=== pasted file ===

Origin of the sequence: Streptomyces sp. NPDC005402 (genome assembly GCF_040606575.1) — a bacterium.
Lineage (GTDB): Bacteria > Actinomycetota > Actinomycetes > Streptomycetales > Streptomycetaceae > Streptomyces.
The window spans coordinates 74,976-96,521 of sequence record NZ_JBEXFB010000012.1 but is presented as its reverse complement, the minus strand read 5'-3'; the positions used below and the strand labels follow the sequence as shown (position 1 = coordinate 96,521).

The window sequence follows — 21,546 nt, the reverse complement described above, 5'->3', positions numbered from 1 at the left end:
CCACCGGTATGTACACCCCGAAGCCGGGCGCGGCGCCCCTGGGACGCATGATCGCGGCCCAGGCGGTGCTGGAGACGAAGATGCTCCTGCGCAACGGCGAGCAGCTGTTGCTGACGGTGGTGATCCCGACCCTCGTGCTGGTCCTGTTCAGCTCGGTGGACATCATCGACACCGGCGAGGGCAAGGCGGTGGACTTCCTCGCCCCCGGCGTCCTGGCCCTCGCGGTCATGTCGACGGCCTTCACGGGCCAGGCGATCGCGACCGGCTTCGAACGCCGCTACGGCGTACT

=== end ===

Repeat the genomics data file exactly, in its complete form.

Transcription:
Origin of the sequence: Streptomyces sp. NPDC005402 (genome assembly GCF_040606575.1) — a bacterium.
Lineage (GTDB): Bacteria > Actinomycetota > Actinomycetes > Streptomycetales > Streptomycetaceae > Streptomyces.
The window spans coordinates 74,976-96,521 of sequence record NZ_JBEXFB010000012.1 but is presented as its reverse complement, the minus strand read 5'-3'; the positions used below and the strand labels follow the sequence as shown (position 1 = coordinate 96,521).

The window sequence follows — 21,546 nt, the reverse complement described above, 5'->3', positions numbered from 1 at the left end:
CCACCGGTATGTACACCCCGAAGCCGGGCGCGGCGCCCCTGGGACGCATGATCGCGGCCCAGGCGGTGCTGGAGACGAAGATGCTCCTGCGCAACGGCGAGCAGCTGTTGCTGACGGTGGTGATCCCGACCCTCGTGCTGGTCCTGTTCAGCTCGGTGGACATCATCGACACCGGCGAGGGCAAGGCGGTGGACTTCCTCGCCCCCGGCGTCCTGGCCCTCGCGGTCATGTCGACGGCCTTCACGGGCCAGGCGATCGCGACCGGCTTCGAACGCCGCTACGGCGTACT